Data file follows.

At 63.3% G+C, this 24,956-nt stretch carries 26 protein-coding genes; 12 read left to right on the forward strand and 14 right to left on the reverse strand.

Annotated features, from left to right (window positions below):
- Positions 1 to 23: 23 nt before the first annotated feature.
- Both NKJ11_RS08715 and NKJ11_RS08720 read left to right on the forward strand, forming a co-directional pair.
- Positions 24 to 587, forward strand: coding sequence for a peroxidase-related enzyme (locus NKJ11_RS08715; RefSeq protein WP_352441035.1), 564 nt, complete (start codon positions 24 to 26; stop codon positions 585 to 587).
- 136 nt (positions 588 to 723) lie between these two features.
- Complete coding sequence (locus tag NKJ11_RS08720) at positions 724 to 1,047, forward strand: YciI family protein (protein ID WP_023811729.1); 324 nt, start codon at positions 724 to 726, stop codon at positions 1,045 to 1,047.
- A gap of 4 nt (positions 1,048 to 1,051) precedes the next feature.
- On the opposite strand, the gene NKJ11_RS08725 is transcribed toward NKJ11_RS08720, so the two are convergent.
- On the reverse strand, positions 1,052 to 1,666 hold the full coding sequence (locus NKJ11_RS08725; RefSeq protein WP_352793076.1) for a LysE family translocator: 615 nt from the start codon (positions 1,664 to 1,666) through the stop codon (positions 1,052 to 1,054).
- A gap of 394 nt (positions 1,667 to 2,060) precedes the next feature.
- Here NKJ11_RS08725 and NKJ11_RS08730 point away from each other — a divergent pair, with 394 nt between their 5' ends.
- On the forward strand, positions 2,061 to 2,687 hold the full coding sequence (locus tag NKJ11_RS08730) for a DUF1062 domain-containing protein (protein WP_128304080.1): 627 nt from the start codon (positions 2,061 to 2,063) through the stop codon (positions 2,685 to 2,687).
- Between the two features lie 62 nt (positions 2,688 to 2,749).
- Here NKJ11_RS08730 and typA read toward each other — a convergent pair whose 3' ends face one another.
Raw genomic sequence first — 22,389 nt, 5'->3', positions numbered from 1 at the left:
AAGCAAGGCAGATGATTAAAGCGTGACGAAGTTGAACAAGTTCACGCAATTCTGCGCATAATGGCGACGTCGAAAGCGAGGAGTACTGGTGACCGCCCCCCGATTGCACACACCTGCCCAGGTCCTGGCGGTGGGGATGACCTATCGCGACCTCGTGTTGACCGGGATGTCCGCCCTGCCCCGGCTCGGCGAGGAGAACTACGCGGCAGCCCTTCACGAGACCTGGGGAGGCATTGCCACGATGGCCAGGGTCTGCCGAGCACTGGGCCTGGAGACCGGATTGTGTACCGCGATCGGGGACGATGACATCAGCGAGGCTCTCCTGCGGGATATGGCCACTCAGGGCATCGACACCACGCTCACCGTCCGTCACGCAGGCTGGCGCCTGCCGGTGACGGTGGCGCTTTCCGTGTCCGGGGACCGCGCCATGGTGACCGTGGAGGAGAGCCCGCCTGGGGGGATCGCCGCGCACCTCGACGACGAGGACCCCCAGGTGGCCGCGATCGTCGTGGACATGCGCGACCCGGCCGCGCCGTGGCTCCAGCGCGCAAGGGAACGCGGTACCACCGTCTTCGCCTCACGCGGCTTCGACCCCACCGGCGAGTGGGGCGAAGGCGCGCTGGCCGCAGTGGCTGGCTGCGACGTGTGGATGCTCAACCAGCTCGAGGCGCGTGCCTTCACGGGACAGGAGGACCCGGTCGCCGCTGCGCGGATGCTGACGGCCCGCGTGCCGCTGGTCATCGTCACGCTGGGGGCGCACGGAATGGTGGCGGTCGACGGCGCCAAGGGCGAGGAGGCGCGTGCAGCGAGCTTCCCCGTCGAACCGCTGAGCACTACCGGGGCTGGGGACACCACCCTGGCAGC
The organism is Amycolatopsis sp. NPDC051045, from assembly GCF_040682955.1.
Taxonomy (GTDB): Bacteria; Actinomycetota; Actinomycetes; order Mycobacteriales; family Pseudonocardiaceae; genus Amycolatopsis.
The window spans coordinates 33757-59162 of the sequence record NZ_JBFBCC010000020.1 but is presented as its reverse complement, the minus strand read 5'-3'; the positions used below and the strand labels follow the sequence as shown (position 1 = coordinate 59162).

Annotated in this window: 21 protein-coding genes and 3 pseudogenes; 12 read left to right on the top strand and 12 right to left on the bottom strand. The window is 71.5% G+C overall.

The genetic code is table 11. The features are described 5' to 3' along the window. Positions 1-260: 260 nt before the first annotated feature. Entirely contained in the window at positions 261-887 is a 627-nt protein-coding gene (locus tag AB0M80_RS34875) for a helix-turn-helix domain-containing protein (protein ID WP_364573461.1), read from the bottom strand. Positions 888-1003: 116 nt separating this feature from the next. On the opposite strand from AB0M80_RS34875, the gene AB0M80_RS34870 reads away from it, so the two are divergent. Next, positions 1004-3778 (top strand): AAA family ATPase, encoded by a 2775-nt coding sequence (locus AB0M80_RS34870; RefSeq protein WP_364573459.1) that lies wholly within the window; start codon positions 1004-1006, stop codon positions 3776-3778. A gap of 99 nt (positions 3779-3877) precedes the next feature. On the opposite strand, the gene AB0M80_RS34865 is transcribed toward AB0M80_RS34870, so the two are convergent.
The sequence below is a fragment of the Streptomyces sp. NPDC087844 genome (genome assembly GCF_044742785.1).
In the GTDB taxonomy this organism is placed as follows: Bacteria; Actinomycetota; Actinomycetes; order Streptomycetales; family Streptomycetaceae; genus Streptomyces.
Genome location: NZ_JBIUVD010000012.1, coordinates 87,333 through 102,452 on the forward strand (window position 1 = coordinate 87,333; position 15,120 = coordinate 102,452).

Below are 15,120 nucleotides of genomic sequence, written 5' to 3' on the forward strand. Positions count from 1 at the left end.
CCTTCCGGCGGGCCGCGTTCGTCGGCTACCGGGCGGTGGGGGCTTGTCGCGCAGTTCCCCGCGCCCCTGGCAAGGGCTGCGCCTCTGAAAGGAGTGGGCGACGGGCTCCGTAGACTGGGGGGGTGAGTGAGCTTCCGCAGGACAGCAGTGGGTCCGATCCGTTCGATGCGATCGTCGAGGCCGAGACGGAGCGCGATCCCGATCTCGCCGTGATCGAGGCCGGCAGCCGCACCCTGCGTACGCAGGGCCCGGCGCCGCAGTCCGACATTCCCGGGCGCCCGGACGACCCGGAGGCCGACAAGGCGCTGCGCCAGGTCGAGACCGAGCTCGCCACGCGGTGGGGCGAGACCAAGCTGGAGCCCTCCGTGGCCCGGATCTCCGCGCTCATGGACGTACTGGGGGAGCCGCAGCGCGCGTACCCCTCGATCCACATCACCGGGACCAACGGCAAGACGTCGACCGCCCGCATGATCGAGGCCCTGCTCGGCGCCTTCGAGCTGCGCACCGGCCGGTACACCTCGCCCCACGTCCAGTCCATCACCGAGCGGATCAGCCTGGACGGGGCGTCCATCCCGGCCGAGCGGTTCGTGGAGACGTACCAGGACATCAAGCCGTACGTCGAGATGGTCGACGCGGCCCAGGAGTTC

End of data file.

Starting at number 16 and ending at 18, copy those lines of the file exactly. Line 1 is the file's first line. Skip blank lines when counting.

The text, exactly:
Raw genomic sequence first — 22,389 nt, 5'->3', positions numbered from 1 at the left:
AAGCAAGGCAGATGATTAAAGCGTGACGAAGTTGAACAAGTTCACGCAATTCTGCGCATAATGGCGACGTCGAAAGCGAGGAGTACTGGTGACCGCCCCCCGATTGCACACACCTGCCCAGGTCCTGGCGGTGGGGATGACCTATCGCGACCTCGTGTTGACCGGGATGTCCGCCCTGCCCCGGCTCGGCGAGGAGAACTACGCGGCAGCCCTTCACGAGACCTGGGGAGGCATTGCCACGATGGCCAGGGTCTGCCGAGCACTGGGCCTGGAGACCGGATTGTGTACCGCGATCGGGGACGATGACATCAGCGAGGCTCTCCTGCGGGATATGGCCACTCAGGGCATCGACACCACGCTCACCGTCCGTCACGCAGGCTGGCGCCTGCCGGTGACGGTGGCGCTTTCCGTGTCCGGGGACCGCGCCATGGTGACCGTGGAGGAGAGCCCGCCTGGGGGGATCGCCGCGCACCTCGACGACGAGGACCCCCAGGTGGCCGCGATCGTCGTGGACATGCGCGACCCGGCCGCGCCGTGGCTCCAGCGCGCAAGGGAACGCGGTACCACCGTCTTCGCCTCACGCGGCTTCGACCCCACCGGCGAGTGGGGCGAAGGCGCGCTGGCCGCAGTGGCTGGCTGCGACGTGTGGATGCTCAACCAGCTCGAGGCGCGTGCCTTCACGGGACAGGAGGACCCGGTCGCCGCTGCGCGGATGCTGACGGCCCGCGTGCCGCTGGTCATCGTCACGCTGGGGGCGCACGGAATGGTGGCGGTCGACGGCGCCAAGGGCGAGGAGGCGCGTGCAGCGAGCTTCCCCGTCGAACCGCTGAGCACTACCGGGGCTGGGGACACCACCCTGGCAGC
The organism is Amycolatopsis sp. NPDC051045, from assembly GCF_040682955.1.